From the above court proceedings, justice was not administered. It is clear that the ruling was based on unfair judgment because the client was forced to accept plea-bargaining as an alternative to trial. The prosecutor was a probable cause of lower standards because his ability to prove the judgment beyond reasonable doubt was questionable. A situation of overcharge was suitable for such a case. A plea-bargaining was only meant to force guilty supplication to the defendant since the prosecutors focused on winning the case at all costs (Hessick & Saujani, 2002).

Case where the defendant was wrongly accused and later vindicated

Seth Penalver, acquitted in 2012 in Florida

This case involves Penalver who was arrested in 1994 following allegations that he had brutally murdered three people. His case had no physical evidence to link him to the incident of murder. The police only provided vague and poor quality video evidence in which the appellant’s face was not clear. He was retained in custody until 2012, when the judge in charge of the trial acquitted him of the charges.

As for the above ruling, I support the decision to acquit the appellant of his charges because the evidence that was presented before court did not provide sufficient indication that the culprit in the video clip was Penalver (Rafael, 2012). Various reasons such as inadequate legal representation in court and police misconduct can lead to wrong accusation of the defendant. In addition, court incidences that involve deceitful prosecutors, racial prejudice, misinterpretation of evidences (as in the case of Penalver), and political pressure result in unfair judgment.

Conclusion

The above analysis reveals various court cases that followed unique court proceedings of different courts. It is realized that some defendants are wrongly proved guilty irrespective of their innocence while others accept plea-bargaining in expense of less penalties. Such trials are against the law because they do not lead to administration of fair judgment. Currently, court rulings take into consideration types of cases that should be granted plea-bargaining processes and their magnitudes. Nowadays, procedural court cases are conducted within minimal time. Those cases that require different court levels such as the high court and court of appeal are given ample time to ensure fair trials. Conduct of judges and prosecutors is also taken into consideration through thorough training on ethics of work to minimize cases of wrong interpretations and confession of lies among other unscrupulous practices that deny justice to both appellants and victims.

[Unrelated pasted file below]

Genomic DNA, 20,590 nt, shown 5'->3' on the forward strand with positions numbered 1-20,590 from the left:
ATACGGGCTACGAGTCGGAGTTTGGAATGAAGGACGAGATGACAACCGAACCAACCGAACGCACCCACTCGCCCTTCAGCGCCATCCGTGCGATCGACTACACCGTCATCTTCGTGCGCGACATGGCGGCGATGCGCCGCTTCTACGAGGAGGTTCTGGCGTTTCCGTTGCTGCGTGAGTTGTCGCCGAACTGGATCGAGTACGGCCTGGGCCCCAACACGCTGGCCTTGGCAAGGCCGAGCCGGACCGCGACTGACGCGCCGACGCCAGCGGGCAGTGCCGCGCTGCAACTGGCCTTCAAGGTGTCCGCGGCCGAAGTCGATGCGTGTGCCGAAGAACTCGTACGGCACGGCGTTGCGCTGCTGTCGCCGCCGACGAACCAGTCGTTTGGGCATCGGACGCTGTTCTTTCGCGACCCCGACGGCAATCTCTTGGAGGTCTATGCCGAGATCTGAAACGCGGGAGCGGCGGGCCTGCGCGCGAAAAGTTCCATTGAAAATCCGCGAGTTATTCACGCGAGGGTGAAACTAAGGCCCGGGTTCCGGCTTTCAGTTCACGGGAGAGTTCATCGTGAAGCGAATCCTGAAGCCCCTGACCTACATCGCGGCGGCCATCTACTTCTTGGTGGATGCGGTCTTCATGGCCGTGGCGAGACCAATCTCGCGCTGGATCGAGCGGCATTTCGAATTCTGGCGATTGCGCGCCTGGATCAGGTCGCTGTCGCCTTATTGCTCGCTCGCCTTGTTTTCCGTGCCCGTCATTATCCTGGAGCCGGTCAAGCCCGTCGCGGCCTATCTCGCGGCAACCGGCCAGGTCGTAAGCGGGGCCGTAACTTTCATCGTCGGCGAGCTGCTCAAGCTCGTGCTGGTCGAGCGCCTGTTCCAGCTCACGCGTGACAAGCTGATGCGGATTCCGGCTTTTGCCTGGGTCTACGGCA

Reference List

Hessick, F., & Saujani, R. (2002). Plea bargaining and convicting the innocent: The role of the prosecutor, the defense counsel, and the judge. Brigham Young University Journal of Public Law, 16(1), 189.

John, M. (2013). Cop gets probation for cuffing man who threatened to file complaint: Admir Kacamakovic also pepper sprayed the victim, but that bad act was not part of his guilty plea. Web.

Rafael, O. (2012). . Web.

(2014). Grobler v The State (433/13) [2014] ZASCA 147. Web.

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IvyPanda. (2020, June 24). Trials and Verdicts in the Court Proceedings. Retrieved from https://ivypanda.com/essays/trials-and-verdicts-in-the-court-proceedings/

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"Trials and Verdicts in the Court Proceedings." IvyPanda, 24 June 2020, ivypanda.com/essays/trials-and-verdicts-in-the-court-proceedings/.

1. IvyPanda. "Trials and Verdicts in the Court Proceedings." June 24, 2020. https://ivypanda.com/essays/trials-and-verdicts-in-the-court-proceedings/.


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IvyPanda. "Trials and Verdicts in the Court Proceedings." June 24, 2020. https://ivypanda.com/essays/trials-and-verdicts-in-the-court-proceedings/.

References

IvyPanda. 2020. "Trials and Verdicts in the Court Proceedings." June 24, 2020. https://ivypanda.com/essays/trials-and-verdicts-in-the-court-proceedings/.

References

IvyPanda. (2020) 'Trials and Verdicts in the Court Proceedings'. 24 June.